Using data from the Birth to Three Phase (1996-2001) of the Early Head Start Research and Evaluation Project, we investigated whether family routines at 14, 24, and 36. months play a role in the development of children's self-regulation and cognitive ability at 36. months. The moderating effects of child sex and race/ethnicity were also examined. Analyses revealed that routines do matter for child outcomes; concurrent routines appear to be critical for fostering self-regulation at 36. months, whereas early routines may be important for children's later cognitive ability. Second, the effects differed by child sex, with early routines having a stronger association for girls and concurrent routines having a stronger association for boys. Associations also varied by race/ethnicity such that routines appear to matter slightly more for African-American children than European-American and Hispanic children. Implications of these findings with respect to strength-based interventions for low-income preschoolers and their families are discussed.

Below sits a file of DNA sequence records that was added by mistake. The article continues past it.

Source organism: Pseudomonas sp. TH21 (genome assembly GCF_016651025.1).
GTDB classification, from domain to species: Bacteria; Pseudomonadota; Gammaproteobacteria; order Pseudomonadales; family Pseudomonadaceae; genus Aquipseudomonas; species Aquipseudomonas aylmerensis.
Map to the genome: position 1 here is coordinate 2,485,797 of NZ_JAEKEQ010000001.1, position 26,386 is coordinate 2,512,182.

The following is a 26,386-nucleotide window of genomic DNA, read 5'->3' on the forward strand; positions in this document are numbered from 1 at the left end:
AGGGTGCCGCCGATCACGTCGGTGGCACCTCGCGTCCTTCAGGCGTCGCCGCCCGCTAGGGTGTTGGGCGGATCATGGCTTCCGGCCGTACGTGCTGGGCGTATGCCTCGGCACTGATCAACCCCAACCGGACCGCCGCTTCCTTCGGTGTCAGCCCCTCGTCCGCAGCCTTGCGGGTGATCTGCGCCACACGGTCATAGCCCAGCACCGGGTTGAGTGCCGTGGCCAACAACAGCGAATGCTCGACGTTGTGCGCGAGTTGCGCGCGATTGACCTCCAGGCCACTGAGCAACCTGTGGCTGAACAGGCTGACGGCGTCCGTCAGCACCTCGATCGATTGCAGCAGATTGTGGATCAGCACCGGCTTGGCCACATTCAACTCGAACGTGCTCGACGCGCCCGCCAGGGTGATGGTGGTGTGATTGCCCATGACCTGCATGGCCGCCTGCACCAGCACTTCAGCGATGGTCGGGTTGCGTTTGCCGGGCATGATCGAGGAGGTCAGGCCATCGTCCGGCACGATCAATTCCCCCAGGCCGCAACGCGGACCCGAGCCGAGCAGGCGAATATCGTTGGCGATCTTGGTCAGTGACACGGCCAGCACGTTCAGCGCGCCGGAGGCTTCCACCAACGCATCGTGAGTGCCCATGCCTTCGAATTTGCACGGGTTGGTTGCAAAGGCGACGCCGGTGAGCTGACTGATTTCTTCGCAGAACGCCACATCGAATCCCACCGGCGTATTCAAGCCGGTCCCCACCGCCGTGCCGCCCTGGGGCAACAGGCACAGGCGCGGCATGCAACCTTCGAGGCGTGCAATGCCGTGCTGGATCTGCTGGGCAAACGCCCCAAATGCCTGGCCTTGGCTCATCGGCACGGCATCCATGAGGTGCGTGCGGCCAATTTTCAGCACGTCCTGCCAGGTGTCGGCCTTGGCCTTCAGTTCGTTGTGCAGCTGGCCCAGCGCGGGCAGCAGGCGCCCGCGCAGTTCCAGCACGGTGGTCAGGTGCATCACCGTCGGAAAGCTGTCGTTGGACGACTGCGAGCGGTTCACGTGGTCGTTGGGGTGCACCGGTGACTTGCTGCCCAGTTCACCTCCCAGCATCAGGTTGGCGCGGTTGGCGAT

- Family routines
- Low-income families
ASJC Scopus subject areas
- Developmental and Educational Psychology